Invented by Hao Jiang, Reza Qarehbaghi, Bozena Kaminska, Mohamadreza Najiminaini, Jeffrey J. L. Carson, Mohamad Rezaei, Nanomedia Security Corp, NANOTECH SECURITY CORP

The market for nanomedia information carriers based upon pixelated nanostructures combined with intensity control layers is rapidly growing and revolutionizing the way we store and transmit information. This cutting-edge technology has the potential to transform various industries, including data storage, telecommunications, and display technology. Nanomedia information carriers utilize pixelated nanostructures, which are tiny structures with dimensions on the nanoscale. These nanostructures can store and transmit information in a highly efficient and compact manner. By combining these nanostructures with intensity control layers, the carriers can control the intensity of light emitted or reflected, allowing for the creation of high-resolution displays and efficient data storage devices. One of the key advantages of nanomedia information carriers is their ability to store vast amounts of data in a small space. Traditional data storage methods, such as hard drives or optical discs, have limitations in terms of storage capacity and physical size. Nanomedia information carriers, on the other hand, can store terabytes of data in a device the size of a postage stamp. This compactness is particularly beneficial for portable devices, such as smartphones or wearable technology, where space is limited. Furthermore, the pixelated nanostructures used in these carriers enable high-resolution displays with exceptional image quality. The ability to control the intensity of light emitted or reflected by the carriers allows for precise control over the color and brightness of each pixel. This results in vibrant and sharp images, making them ideal for applications such as high-definition televisions, virtual reality headsets, and digital signage. The market for nanomedia information carriers is expected to experience significant growth in the coming years. The increasing demand for high-capacity data storage solutions, coupled with the need for advanced display technologies, is driving the adoption of this technology. Additionally, the rise of internet of things (IoT) devices and the need for efficient data transmission further contribute to the market growth. Several companies are already investing in research and development of nanomedia information carriers. These companies are focusing on improving the performance, durability, and scalability of the technology. Additionally, efforts are being made to reduce the production costs and make the technology more accessible to a wider range of industries. However, challenges still exist in the commercialization of this technology. The manufacturing processes for nanomedia information carriers are complex and require specialized equipment and expertise. Additionally, there are concerns regarding the long-term stability and reliability of these carriers, as well as potential environmental impacts. Despite these challenges, the market for nanomedia information carriers holds immense potential. As the technology continues to advance and overcome these obstacles, we can expect to see widespread adoption in various industries. The ability to store and transmit vast amounts of data in a compact and efficient manner, coupled with high-resolution displays, will undoubtedly revolutionize the way we interact with information and media.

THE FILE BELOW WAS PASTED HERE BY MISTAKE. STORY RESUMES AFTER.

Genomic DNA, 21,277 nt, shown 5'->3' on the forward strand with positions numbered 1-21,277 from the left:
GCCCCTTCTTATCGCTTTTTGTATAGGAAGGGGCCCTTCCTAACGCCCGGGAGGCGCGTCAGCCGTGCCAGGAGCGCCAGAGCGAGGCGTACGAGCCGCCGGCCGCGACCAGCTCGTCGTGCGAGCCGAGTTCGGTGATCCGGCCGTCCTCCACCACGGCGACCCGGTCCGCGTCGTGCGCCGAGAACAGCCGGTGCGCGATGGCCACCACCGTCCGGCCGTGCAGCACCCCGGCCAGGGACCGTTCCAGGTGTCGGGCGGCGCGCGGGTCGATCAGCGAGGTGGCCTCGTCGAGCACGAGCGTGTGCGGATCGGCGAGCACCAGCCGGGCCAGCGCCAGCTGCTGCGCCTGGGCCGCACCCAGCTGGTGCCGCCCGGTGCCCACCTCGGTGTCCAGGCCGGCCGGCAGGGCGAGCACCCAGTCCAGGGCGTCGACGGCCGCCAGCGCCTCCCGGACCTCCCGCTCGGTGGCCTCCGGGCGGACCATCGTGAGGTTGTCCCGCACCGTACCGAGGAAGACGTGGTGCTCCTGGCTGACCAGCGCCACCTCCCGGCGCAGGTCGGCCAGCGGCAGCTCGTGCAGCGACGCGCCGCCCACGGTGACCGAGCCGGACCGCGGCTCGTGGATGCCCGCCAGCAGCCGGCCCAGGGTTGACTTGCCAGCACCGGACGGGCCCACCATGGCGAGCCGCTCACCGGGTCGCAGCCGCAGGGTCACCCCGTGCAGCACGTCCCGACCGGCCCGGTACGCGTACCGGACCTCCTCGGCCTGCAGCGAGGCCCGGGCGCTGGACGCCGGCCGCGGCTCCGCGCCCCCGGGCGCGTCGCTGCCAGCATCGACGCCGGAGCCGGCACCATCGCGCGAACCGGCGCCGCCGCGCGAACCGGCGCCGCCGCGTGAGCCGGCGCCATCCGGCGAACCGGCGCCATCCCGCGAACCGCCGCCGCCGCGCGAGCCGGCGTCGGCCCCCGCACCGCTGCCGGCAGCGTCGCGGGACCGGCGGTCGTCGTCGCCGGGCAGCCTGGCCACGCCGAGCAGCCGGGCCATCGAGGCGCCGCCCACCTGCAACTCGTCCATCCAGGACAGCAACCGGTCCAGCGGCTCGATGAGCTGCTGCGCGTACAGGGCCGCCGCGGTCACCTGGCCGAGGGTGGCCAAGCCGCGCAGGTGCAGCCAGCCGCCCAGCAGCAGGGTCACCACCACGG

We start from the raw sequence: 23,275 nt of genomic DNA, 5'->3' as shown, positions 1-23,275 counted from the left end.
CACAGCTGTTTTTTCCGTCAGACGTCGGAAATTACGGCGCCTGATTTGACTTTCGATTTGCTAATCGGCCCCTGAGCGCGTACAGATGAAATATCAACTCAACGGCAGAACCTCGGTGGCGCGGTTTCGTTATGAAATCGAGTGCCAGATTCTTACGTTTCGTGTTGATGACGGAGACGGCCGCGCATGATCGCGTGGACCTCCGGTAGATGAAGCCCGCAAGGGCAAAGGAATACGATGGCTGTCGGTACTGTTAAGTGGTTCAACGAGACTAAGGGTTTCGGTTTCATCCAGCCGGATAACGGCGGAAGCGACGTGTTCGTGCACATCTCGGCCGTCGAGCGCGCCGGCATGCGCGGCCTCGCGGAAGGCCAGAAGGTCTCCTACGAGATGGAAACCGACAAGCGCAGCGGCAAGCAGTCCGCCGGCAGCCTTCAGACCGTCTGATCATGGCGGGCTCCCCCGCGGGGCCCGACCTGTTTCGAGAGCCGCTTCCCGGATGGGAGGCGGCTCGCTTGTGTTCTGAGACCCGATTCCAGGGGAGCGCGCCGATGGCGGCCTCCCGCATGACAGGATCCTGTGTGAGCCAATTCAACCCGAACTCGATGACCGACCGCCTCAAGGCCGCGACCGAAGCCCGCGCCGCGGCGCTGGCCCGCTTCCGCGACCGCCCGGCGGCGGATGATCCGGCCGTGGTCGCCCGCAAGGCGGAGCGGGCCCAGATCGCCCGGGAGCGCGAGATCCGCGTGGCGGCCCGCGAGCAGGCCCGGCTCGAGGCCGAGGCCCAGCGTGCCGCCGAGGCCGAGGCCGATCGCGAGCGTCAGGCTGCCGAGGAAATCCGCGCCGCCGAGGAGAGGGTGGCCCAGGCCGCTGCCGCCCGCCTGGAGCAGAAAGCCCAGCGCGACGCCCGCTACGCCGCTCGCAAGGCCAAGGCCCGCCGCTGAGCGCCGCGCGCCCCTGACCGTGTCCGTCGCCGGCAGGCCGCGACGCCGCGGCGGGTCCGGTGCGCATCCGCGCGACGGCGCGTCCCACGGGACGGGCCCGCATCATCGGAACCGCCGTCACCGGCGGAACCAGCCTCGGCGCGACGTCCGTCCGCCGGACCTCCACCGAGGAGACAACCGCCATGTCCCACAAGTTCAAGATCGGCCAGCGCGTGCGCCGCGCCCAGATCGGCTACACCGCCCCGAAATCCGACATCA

The Nanomedia Security Corp, NANOTECH SECURITY CORP invention works as follows

Display media containing a pixel-layer containing subpixels that are composed of nanoscale structures, and an intensity control sheet which can pattern the luminance in the subpixels. Display media comprises a substrate, a subwavelength substrate supported on the substrate, subpixels with at least one subwavelength structure that has at least one optical property such as a specific band, and at least two subpixels each having a distinct optical property. An intensity control layer is used to control the luminance for each subpixel individually. Some subpixels can have colors to define a color spectrum, while others may have invisible radiation spectrum bands. The display media, for example, can allow both overt (color images), and covert (covert information) to be embedded with high density.

Background for Nanomedia information carrier based upon pixelated nanostructures combined together with an intensity control layers

Metallic nano-structures were demonstrated to have unique abilities to manipulate the light at nano-scale. Due to the coupling between the light and surface plasmons at the interface of a metal with a dielectric (SP), metallic sub-wavelength structure can display strong colors which are easily tunable by altering the geometry. Ebbesen et al. (U.S. Pat. No. 6,040,936, Mar. 21 2000) shows that a metal sheet with periodic arrays sub-wavelength holes can show extraordinary optical transmission, and be used as a color filter. The modulated filters allow light to be transmitted in any color. Kaminska et al. (U.S. Pat. No. No. Kumar et al. (Nat. Nanotechnol. Nanotechnol. Moreover, Wu et al. (Sci. Rep. 3,1194, 2013) shows that nano-cavities on a metal sheet can display primary colors without regard to angle.